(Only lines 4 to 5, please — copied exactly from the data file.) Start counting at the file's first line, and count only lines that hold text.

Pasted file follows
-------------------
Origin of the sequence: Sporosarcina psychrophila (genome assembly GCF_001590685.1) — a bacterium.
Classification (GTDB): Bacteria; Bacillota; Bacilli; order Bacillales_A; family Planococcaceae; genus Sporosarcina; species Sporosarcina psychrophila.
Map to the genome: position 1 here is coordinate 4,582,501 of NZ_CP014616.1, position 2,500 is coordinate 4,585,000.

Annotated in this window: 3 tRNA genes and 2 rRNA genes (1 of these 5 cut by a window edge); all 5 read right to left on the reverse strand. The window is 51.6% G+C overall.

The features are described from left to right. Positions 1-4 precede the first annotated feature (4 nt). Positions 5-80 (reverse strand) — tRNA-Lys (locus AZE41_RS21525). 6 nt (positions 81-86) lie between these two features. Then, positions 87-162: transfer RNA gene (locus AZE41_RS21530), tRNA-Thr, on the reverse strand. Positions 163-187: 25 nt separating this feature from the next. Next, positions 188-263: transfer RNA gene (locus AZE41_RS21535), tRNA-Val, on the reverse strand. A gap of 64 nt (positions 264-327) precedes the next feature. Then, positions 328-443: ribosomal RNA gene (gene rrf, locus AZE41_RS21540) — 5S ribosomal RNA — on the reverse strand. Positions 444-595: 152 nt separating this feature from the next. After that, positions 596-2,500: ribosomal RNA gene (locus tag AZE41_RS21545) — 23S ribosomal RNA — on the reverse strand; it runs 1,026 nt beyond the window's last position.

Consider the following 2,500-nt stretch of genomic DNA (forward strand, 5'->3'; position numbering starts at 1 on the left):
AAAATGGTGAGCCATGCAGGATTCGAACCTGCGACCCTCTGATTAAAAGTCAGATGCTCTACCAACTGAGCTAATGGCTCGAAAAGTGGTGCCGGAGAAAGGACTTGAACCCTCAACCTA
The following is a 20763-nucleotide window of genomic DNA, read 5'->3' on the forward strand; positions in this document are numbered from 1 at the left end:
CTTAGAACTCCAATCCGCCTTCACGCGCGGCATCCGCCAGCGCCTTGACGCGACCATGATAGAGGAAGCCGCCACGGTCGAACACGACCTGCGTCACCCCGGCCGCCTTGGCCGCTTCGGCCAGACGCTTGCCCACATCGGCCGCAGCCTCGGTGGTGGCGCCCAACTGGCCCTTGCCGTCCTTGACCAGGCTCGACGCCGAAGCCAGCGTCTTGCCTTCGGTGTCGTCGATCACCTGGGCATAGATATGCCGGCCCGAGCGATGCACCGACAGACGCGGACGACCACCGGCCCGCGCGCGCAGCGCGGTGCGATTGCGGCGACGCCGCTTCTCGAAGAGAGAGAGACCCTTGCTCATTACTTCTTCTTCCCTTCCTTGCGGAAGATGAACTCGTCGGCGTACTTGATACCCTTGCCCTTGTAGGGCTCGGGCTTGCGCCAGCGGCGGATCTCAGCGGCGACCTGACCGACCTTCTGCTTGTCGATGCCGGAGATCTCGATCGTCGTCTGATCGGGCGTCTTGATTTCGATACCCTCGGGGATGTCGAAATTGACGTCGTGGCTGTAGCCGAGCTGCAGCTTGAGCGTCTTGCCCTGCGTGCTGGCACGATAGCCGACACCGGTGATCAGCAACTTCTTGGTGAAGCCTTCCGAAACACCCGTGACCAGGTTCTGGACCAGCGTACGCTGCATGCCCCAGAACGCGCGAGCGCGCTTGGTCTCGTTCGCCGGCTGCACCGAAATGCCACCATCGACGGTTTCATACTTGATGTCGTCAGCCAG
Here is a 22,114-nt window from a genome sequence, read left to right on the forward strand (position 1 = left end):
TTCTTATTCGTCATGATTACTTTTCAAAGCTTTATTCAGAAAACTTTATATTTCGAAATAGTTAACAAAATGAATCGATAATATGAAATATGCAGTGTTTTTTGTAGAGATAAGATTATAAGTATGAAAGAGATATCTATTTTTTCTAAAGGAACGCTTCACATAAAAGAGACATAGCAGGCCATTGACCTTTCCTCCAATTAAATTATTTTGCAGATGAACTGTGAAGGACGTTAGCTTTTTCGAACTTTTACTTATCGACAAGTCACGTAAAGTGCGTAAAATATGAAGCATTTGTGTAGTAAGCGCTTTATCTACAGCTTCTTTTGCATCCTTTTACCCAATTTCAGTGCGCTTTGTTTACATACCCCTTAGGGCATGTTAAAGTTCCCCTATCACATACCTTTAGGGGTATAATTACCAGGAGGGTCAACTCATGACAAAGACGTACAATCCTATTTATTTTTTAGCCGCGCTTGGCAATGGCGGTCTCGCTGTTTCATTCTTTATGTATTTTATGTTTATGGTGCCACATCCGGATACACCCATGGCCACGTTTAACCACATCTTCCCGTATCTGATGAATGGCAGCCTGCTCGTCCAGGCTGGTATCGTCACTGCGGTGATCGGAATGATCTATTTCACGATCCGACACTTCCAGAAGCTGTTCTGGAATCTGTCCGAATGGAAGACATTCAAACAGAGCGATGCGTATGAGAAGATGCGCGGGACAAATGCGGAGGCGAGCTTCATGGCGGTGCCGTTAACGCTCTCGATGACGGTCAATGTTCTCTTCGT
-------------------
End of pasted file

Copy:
Annotated in this window: 3 tRNA genes and 2 rRNA genes (1 of these 5 cut by a window edge); all 5 read right to left on the reverse strand. The window is 51.6% G+C overall.

The features are described from left to right. Positions 1-4 precede the first annotated feature (4 nt). Positions 5-80 (reverse strand) — tRNA-Lys (locus AZE41_RS21525). 6 nt (positions 81-86) lie between these two features. Then, positions 87-162: transfer RNA gene (locus AZE41_RS21530), tRNA-Thr, on the reverse strand. Positions 163-187: 25 nt separating this feature from the next. Next, positions 188-263: transfer RNA gene (locus AZE41_RS21535), tRNA-Val, on the reverse strand. A gap of 64 nt (positions 264-327) precedes the next feature. Then, positions 328-443: ribosomal RNA gene (gene rrf, locus AZE41_RS21540) — 5S ribosomal RNA — on the reverse strand. Positions 444-595: 152 nt separating this feature from the next. After that, positions 596-2,500: ribosomal RNA gene (locus tag AZE41_RS21545) — 23S ribosomal RNA — on the reverse strand; it runs 1,026 nt beyond the window's last position.